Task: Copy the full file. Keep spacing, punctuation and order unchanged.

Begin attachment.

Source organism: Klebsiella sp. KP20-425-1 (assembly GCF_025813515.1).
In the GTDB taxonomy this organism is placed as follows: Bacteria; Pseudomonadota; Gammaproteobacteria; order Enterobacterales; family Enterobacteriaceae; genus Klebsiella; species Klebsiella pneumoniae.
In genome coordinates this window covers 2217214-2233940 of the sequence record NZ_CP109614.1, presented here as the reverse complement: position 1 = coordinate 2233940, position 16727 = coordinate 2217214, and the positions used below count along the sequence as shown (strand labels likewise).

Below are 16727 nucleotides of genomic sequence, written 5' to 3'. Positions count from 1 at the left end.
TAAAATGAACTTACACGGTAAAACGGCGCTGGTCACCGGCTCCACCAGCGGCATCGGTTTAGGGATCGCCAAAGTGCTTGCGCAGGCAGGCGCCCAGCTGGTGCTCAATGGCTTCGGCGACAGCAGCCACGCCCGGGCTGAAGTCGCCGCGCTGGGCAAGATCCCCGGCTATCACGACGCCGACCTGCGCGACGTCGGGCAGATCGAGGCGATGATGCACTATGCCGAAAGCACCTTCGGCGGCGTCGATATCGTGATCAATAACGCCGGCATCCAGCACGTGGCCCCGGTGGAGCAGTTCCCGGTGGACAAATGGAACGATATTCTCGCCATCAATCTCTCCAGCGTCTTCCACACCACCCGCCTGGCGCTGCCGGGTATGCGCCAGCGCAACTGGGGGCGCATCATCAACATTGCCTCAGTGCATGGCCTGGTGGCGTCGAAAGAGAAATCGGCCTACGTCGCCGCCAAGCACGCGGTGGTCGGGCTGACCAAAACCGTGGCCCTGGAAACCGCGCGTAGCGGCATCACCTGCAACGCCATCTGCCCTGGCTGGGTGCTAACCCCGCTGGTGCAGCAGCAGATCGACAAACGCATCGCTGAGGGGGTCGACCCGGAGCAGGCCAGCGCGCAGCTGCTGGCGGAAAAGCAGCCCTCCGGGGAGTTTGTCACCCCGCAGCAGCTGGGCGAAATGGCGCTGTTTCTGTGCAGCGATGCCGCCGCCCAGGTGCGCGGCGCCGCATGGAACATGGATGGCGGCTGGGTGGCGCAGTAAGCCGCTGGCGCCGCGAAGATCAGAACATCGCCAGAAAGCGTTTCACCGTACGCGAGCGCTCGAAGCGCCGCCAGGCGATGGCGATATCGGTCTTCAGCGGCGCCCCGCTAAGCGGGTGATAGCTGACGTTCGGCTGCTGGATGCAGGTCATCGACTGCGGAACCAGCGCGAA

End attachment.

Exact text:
Source organism: Klebsiella sp. KP20-425-1 (assembly GCF_025813515.1).
In the GTDB taxonomy this organism is placed as follows: Bacteria; Pseudomonadota; Gammaproteobacteria; order Enterobacterales; family Enterobacteriaceae; genus Klebsiella; species Klebsiella pneumoniae.
In genome coordinates this window covers 2217214-2233940 of the sequence record NZ_CP109614.1, presented here as the reverse complement: position 1 = coordinate 2233940, position 16727 = coordinate 2217214, and the positions used below count along the sequence as shown (strand labels likewise).

Below are 16727 nucleotides of genomic sequence, written 5' to 3'. Positions count from 1 at the left end.
TAAAATGAACTTACACGGTAAAACGGCGCTGGTCACCGGCTCCACCAGCGGCATCGGTTTAGGGATCGCCAAAGTGCTTGCGCAGGCAGGCGCCCAGCTGGTGCTCAATGGCTTCGGCGACAGCAGCCACGCCCGGGCTGAAGTCGCCGCGCTGGGCAAGATCCCCGGCTATCACGACGCCGACCTGCGCGACGTCGGGCAGATCGAGGCGATGATGCACTATGCCGAAAGCACCTTCGGCGGCGTCGATATCGTGATCAATAACGCCGGCATCCAGCACGTGGCCCCGGTGGAGCAGTTCCCGGTGGACAAATGGAACGATATTCTCGCCATCAATCTCTCCAGCGTCTTCCACACCACCCGCCTGGCGCTGCCGGGTATGCGCCAGCGCAACTGGGGGCGCATCATCAACATTGCCTCAGTGCATGGCCTGGTGGCGTCGAAAGAGAAATCGGCCTACGTCGCCGCCAAGCACGCGGTGGTCGGGCTGACCAAAACCGTGGCCCTGGAAACCGCGCGTAGCGGCATCACCTGCAACGCCATCTGCCCTGGCTGGGTGCTAACCCCGCTGGTGCAGCAGCAGATCGACAAACGCATCGCTGAGGGGGTCGACCCGGAGCAGGCCAGCGCGCAGCTGCTGGCGGAAAAGCAGCCCTCCGGGGAGTTTGTCACCCCGCAGCAGCTGGGCGAAATGGCGCTGTTTCTGTGCAGCGATGCCGCCGCCCAGGTGCGCGGCGCCGCATGGAACATGGATGGCGGCTGGGTGGCGCAGTAAGCCGCTGGCGCCGCGAAGATCAGAACATCGCCAGAAAGCGTTTCACCGTACGCGAGCGCTCGAAGCGCCGCCAGGCGATGGCGATATCGGTCTTCAGCGGCGCCCCGCTAAGCGGGTGATAGCTGACGTTCGGCTGCTGGATGCAGGTCATCGACTGCGGAACCAGCGCGAA